EPALINGES, SWITZERLAND--(Marketwire - June 17, 2010) - Mymetics Corporation, a pioneer in the development of vaccines preventing early transmission of human infectious diseases, announced today that its innovative Malaria vaccine has successfully completed a Phase Ib clinical trial in Tanzania. The study confirms that the company's virosome-based vaccine is well tolerated and safe for adults and children as young as 5 years of age. The vaccine induced specific, long-lasting antibody responses against the key AMA-1 and CSP-1 Malaria antigens in semi-immune subjects, lasting up to 12 months for CSP-1.
Mymetics' Malaria vaccine uses influenza-based virosomes as the antigen carrier -- already approved as a vaccine carrier in more than 40 countries -- with two synthetic peptide vaccine components that mimic the native structure of important antigens found during the key stages in the Malaria parasite's life cycle.
In the Phase Ib trial, conducted in cooperation with the Swiss Tropical and Public Health Institute (Swiss TPH) and Pevion Biotech Ltd., the vaccine was tested during a 12-month period on 40 healthy, semi-immune volunteers (32 children, 8 adults) in Tanzania under endemic conditions. Each subject received two injections that were well tolerated by both adults and children as young as 5 years of age, without any safety issues.
The results showed a high sero-conversion rate for most subjects. The highest percentage of long-lasting sero-converted children following injection of the vaccine was 70% at day 180 for the AMA-1 antigen (against the merozoite), while for the CSP-1 antigen (against the sporozoite) 83% of children were positive for up to 365 days.
"These exciting results are especially promising compared to previous clinical studies, as the group was semi-immune and the trial was carried out without special precautions to avoid parasite exposure -- conditions that normally make it very difficult to trigger a strong immune response," said Professor Marcel Tanner, Director of the Swiss Tropical and Public Health Institute.
"Mymetics' Malaria vaccine is one of only a few that target the blood and liver stages of the Malaria parasite's life cycle, an approach we believe is more likely to achieve efficacy in providing protection and parasitemia control," added Sylvain Fleury, CSO of Mymetics Corporation.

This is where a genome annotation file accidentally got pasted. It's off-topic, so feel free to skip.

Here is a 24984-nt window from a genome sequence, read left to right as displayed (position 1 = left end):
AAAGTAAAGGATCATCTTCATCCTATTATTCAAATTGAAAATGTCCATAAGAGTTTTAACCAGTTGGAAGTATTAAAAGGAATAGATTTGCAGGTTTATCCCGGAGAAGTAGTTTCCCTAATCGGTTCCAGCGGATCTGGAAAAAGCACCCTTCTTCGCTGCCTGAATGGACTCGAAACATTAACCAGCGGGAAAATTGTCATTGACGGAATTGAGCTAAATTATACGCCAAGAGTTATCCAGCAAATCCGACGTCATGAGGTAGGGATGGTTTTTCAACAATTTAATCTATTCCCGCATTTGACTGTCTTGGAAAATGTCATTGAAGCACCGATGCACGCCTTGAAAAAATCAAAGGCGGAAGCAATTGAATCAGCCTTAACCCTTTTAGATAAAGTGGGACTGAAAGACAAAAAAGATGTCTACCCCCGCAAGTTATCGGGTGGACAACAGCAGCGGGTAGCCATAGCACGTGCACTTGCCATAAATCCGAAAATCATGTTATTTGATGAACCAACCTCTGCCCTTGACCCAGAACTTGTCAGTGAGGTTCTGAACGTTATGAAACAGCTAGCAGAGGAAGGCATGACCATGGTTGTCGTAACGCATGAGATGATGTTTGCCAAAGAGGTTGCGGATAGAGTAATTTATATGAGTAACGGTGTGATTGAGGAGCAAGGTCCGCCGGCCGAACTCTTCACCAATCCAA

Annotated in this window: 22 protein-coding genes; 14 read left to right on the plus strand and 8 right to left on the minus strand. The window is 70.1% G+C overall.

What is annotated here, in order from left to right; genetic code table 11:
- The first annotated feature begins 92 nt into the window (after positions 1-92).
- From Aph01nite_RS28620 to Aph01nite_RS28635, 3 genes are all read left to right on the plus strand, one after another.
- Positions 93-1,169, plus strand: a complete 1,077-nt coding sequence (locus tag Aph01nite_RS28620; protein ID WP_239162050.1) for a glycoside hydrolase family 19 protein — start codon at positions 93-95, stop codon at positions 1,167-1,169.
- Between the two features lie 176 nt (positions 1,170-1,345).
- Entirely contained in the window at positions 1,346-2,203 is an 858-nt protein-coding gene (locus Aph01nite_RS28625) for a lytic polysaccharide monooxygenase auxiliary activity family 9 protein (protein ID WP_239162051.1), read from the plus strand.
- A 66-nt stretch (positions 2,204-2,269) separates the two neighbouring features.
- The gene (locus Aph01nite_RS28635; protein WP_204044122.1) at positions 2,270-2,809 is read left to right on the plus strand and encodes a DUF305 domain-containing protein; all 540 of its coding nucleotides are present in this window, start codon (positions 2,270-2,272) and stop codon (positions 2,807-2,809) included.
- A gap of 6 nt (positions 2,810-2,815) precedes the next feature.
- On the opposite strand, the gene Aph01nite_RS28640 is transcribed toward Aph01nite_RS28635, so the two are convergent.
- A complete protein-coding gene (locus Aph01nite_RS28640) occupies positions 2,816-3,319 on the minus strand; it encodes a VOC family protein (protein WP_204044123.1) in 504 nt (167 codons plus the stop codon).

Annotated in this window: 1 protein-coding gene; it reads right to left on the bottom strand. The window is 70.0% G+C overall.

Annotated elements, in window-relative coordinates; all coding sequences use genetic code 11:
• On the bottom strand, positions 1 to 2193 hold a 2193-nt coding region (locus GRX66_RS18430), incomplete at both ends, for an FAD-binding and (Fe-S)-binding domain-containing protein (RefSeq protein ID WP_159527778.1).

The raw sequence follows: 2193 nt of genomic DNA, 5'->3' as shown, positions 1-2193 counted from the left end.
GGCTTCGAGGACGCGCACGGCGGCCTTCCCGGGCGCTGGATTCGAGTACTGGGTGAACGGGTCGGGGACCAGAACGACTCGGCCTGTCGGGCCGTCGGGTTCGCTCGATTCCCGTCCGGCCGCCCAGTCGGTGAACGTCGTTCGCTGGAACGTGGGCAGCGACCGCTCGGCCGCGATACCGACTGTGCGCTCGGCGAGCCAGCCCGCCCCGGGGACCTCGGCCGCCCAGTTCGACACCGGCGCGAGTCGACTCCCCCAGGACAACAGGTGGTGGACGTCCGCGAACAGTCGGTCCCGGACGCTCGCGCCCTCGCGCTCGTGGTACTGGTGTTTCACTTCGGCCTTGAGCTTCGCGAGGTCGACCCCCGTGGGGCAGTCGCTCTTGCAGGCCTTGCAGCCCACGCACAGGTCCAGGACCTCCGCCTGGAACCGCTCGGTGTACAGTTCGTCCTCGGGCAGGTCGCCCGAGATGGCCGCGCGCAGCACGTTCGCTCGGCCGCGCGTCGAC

Following this successful Phase Ib trial, Mymetics is now preparing the next phase of development of the multi-stage vaccine with additional promising Malaria antigens. While achieving sterile immunity is the ideal objective, a vaccine that efficiently reduces or controls liver and erythrocyte infection could also reduce parasitemia and symptoms, significantly decreasing mortality and morbidity in children. Mymetics is working closely with not-for-profit organizations to fund these next stages of development.
Mymetics Corporation acquired the Malaria program, including this study, from Pevion Biotech in October 2007. The clinical trial was initially launched by Pevion Biotech Ltd. and the Swiss Tropical and Public Health Institute. The study was performed at the Bagamoyo Research & Training Centre (BRTC) of the Ifakara Health Institute (IHI), Tanzania, under the leadership of Dr. Blaise Genton and Dr. Salim Abdulla.
Mymetics Corporation is a Swiss-based biotechnology company registered in the US (OTCBB: MYMX) developing next-generation preventative vaccines for infectious diseases. Mymetics' core technology and expertise are the use of virosomes, lipid-based carriers containing functional fusion viral proteins, in combination with rationally designed antigens. The company's vaccines are designed to induce protection against early transmission and infection. Mymetics is led by an international and experienced management team and is supported by a strong Scientific Advisory Board composed of renowned experts. The company has established contacts with world leaders in vaccine development.
Mymetics currently has 5 vaccines in its pipeline: HIV-1/AIDS, Influenza, Respiratory Syncytial Virus, Malaria and Herpes Simplex Virus. The company's HIV vaccine is entering a new proof-of-concept preclinical trial following unprecedented results in a first study, and is also currently in a Phase I clinical trial in human volunteers. A Phase 1b clinical trial for its Malaria vaccine on children in Tanzania has been successfully completed, while RSV and HSV vaccine candidates are in the preclinical phase. The Influenza vaccine has been out-licensed to Solvay Pharmaceuticals (now Abbott). For further information, please visit www.mymetics.com.
About the Swiss Tropical and Public Health Institute
Founded in 1943, the Swiss Tropical Institute (STI) has become a world-renowned institution for teaching, research and services in the field of International Health Development. In June 2009 the Institute for Social and Preventive Medicine of the University of Basel, internationally recognized in the areas of environmental epidemiology and women's health, was integrated into the STI, and since 2010 the whole institution has publicly taken on a new name, the Swiss Tropical and Public Health Institute, also to be known as the Swiss TPH. Over 500 colleagues from 40 countries work worldwide for the Swiss TPH in research, teaching and service provision, with the single goal to facilitate and contribute to health development worldwide, with a strong focus on underdeveloped countries.
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